Tax Season Is Here…Tis the Season for the Fake IRS Agent Scam
By Gonzalo Macchi, Identity Theft, Consumer Finance, Collections, Family Law, Contracts, Landlord/Tenant issues, and Traffic Citations Attorney
Have you received a call from an unknown phone number claiming to be an IRS agent stating that if you don’t pay immediately, you will be arrested? Yes! Chances are that this is a scam! Fake IRS agents are not the only ones making their rounds of calls. There are also entire tribes of scammers (most likely unethical collectors) threatening to send a process server to arrest you or someone you love, unless of course you pay them Now! Below is a summary of these two popular scams and how to handle them:
SCAM 1 – The Fake IRS Agent. In this scam, the caller claims to be from the IRS and states that if you don’t pay the taxes you owe, you will be arrested. This popular scam becomes even more prevalent during tax season. Here are two basic points to consider:
- If you owe taxes, your CPA or tax preparer should have notified you that taxes are owed.
- Even if taxes are owed and past due, the IRS must follow a collection process which begins with mailing you a written notice, as opposed to a random phone call with the threat of arrest. The notice typically states how much is owed and will give you an opportunity to provide supporting documentation if you do not believe that you owe taxes. Regardless, you have rights and protections throughout the collection process.
SCAM 2 – The Process Server. This scam is similar to the IRS scam although the caller now claims to be a process server or to be sending a process server to your home or place of business. It essentially involves the same concept of threat of lawsuit or arrest if payment is not made immediately. Such a sudden threat can be alarming, especially if they are referring to a family member, but here are four points to reason:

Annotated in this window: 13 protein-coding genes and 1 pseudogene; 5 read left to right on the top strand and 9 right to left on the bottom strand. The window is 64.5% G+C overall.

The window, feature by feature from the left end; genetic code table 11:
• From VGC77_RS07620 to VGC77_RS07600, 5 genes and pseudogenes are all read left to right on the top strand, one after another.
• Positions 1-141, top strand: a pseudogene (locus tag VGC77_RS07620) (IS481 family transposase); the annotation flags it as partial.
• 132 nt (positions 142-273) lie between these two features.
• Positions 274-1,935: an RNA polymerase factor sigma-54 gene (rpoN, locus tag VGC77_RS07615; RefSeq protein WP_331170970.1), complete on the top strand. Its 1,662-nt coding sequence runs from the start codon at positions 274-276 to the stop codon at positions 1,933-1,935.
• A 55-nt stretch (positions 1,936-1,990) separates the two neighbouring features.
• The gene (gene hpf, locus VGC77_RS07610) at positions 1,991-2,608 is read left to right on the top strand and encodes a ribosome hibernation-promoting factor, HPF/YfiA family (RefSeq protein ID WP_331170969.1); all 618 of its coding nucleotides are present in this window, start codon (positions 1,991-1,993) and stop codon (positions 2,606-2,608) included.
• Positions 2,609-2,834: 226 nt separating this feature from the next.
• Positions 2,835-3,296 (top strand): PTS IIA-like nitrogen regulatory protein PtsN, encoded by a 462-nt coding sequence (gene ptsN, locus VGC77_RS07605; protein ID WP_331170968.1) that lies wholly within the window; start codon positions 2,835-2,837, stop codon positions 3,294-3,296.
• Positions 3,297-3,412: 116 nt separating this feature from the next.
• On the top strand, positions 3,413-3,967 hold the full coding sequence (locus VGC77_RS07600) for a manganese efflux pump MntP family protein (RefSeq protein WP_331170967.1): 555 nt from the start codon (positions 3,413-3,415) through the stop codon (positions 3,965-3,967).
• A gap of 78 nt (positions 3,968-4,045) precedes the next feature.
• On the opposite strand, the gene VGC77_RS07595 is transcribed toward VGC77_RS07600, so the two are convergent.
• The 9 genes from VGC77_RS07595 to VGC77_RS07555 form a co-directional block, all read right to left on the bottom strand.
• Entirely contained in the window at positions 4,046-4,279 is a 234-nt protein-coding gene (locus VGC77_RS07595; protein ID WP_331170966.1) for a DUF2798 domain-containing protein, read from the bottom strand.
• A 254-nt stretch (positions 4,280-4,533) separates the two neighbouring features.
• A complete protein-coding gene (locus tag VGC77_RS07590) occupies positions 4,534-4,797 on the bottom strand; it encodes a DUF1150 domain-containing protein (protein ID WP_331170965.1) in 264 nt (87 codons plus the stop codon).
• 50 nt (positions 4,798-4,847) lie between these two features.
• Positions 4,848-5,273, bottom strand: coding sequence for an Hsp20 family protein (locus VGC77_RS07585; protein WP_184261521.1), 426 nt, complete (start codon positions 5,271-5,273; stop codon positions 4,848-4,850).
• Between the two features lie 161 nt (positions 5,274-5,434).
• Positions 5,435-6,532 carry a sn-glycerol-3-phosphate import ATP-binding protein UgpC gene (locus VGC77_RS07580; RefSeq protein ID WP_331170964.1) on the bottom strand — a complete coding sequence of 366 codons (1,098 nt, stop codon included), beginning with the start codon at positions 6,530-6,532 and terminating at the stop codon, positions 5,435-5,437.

- Even if you did owe money, typically you would receive collection notices prior to any lawsuit being filed.
- Moreover, you will not be arrested for a debt owed for loans or credit cards.
- Additionally, a licensed process server probably would not give you warning ahead of time to evade service of the lawsuit.
- If a lawsuit was filed, it should show up in the clerk of court’s records.
What can you do if you receive a phone call like the ones above?
First, you do not have to answer the call. Even if you do pick up your phone, tell the person who is calling to send you something in writing and hang up.
Second, notify the IRS, Federal Trade Commission, police, and State Attorney’s Office that you have received such a call.
If you are able to find out who did call and get their contact information, an attorney can send a cease and desist and debt verification letter on your behalf. An attorney can also check the clerk of court’s records for any pending lawsuits filed against you, if any.